The Young and Prodigious T.S. Spivet
The title of Jean-Pierre Jeunet’s second English language film and second adaptation announces a fundamentally quirky beast. It is, therefore, right up its director’s oeuvre. His films – even Alien Resurrection, though not so much A Very Long Engagement – are infused with quirk. He has a style and sensibility that is either far too much – all tics and affectations and asides – or delightfully offbeat and distinctive, depending on one’s inclinations. I tend to the latter, but I wasn’t entirely convinced by the trailers for The Young and Prodigious T.S. Spivet; if there’s one thing I would bank on bringing out the worst in Jeunet, it’s a story focussing on an ultra-precocious child. Yet for the most part the film won me over. Spivet is definitely a minor distraction, but one that marries an eccentric bearing with a sense of heart that veers to the affecting rather than the chokingly sentimental.
Appreciation for Jeunet’s milieu is not entirely dependent on one’s inclinations. His last picture, Micmacs, left me cold, evidencing what happens when he relies purely on mannered technique, performances and gags, with nothing in support. It’s his most indulgent film, the one where it’s easy to say, “This is where the co-director of Delicatessen would eventually finish up, his worst excesses allowed to burgeon unchecked”. In between we had his macabre, sumptuous fantasy City of the Lost Children, Alien Resurrection (one I’ve warmed to over the years, although I quite understand why the majority haven’t) and his masterpiece Amélie (I have seen A Very Long Engagement, but it warrants the least likely criticism I’d expect to level at a Jeunet film; it’s rather forgettable).
Amélie remains the perfect marriage of Jeunet’s captivating visual style, peculiar characterisation (housed within the transcendent Audrey Tautou), strangely complementary facility for whimsy and the sardonic, and rhythmic, musical approach to editing (the score by Yann Tiersen is an all-time great). Perhaps I shouldn’t have worried too much about Spivet since Amélie, although it is a wilfully upbeat confection with a positive destination that is never in doubt, is also resistant to schmaltz and tear-jerking. Jeunet is quite capable of moving the viewer, but he’s too sprightly and quick-witted to become treacly or cloying.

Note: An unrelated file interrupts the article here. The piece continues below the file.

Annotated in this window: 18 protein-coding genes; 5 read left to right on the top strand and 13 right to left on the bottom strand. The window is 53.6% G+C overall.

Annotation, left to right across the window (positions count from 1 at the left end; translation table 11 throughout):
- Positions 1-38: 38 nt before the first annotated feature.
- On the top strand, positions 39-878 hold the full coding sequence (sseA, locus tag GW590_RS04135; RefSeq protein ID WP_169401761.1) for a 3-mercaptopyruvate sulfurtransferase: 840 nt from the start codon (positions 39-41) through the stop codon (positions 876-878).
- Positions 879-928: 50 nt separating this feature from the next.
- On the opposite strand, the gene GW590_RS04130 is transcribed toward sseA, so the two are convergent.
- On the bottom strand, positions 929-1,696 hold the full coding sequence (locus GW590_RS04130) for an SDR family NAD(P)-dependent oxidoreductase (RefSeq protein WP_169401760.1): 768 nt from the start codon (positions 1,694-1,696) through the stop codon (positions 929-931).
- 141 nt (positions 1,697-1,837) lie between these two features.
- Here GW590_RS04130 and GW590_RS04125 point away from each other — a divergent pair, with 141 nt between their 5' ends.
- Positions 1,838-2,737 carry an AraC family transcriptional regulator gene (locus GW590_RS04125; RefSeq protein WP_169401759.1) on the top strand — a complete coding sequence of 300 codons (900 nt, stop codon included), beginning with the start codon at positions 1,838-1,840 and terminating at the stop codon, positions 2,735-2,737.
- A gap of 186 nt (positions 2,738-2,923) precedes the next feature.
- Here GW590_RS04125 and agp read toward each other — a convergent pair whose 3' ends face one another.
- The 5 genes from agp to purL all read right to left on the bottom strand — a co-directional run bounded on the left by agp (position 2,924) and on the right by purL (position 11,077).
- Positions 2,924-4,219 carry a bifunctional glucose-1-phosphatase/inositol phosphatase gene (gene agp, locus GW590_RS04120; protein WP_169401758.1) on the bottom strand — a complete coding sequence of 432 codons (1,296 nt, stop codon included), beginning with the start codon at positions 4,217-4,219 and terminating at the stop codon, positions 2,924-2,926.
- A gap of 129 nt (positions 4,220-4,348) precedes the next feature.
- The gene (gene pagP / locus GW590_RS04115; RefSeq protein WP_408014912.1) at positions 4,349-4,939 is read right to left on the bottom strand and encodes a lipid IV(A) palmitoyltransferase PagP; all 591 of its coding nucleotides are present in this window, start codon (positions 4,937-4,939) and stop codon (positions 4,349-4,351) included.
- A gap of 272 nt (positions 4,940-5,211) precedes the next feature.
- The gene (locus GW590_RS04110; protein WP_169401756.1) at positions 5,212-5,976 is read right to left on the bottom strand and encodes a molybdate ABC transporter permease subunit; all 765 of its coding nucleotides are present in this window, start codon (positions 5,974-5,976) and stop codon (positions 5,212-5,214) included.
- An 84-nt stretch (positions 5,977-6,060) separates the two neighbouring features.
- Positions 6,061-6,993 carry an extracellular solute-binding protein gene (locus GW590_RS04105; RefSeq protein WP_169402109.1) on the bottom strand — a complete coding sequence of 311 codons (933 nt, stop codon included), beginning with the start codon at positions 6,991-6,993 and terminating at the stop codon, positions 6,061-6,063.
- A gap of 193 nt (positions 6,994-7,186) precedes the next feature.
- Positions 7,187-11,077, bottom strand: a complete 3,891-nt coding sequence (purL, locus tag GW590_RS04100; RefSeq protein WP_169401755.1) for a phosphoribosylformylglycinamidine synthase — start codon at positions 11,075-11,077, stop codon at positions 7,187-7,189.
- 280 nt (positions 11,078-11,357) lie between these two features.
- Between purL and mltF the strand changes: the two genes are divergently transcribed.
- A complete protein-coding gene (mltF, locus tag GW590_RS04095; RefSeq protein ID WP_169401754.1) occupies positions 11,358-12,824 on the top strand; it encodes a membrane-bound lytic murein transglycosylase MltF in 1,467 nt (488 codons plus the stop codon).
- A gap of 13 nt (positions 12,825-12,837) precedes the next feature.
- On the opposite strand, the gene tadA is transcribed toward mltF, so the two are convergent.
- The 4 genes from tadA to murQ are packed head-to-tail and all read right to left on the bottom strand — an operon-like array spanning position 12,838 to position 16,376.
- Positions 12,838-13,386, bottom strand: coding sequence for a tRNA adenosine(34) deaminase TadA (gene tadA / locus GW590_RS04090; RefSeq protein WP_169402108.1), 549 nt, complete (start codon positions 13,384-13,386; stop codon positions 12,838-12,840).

So it is with Spivet, which may not share Amélie’s cinematographer (Bruno Delbonnel has recently worked with the Coens and Tim Burton) but Thomas Hardmeier lends the proceedings a similarly rainbow worldview. In particular, the landscapes are striking and luminous, be it the Spivet family farm or the views from the train aboard which T.S. hitches. Even Chicago’s industrial wasteland takes on a transformative, magical atmosphere. Jeunet is a director who, like Gilliam, Dante, Burton and Verbinski, is often only so many paces away from creating live action cartoons (and for some of those, the overlap has at times been overt). While most of these filmmakers are quite upfront about their skewed worldviews, Jeunet is particularly partial to presenting his awry vision in the apparel of idiosyncratic frivolity concealing darker more disturbing forces within. Not usually enough to overwhelm (although Lost Children gets close at times) but enough to catch the darkness unmistakably.
It’s true that there is an air of familiarity about the general circumstance of Spivet. The child on a quest in an exaggerated environment recalls the likes of North, while the narration brings to mind the likes of Babe, Amélie and Pushing Daisies (and even Raising Arizona, in the way the Jeunet leads us to visual punchlines). Reif Larsen’s list of potential adaptors included Wes Anderson, and it would be easy to picture. Anderson too likes his visual asides and punctuation points, and Spivet is replete with them. I’m doubtful that he would have embraced the workings of the young inventor’s mind as wholly, however. And when we see T.S. debate the different routes to answer the telephone it summons the heightened planning sequences beloved by Edgar Wright. Jeunet approach seems like a sure fit; the visual representations that reflect the book’s layout (about two-thirds of it include some form of drawing, T.S.’s depiction, ordering and mapping of his environment) are seamless and complementary.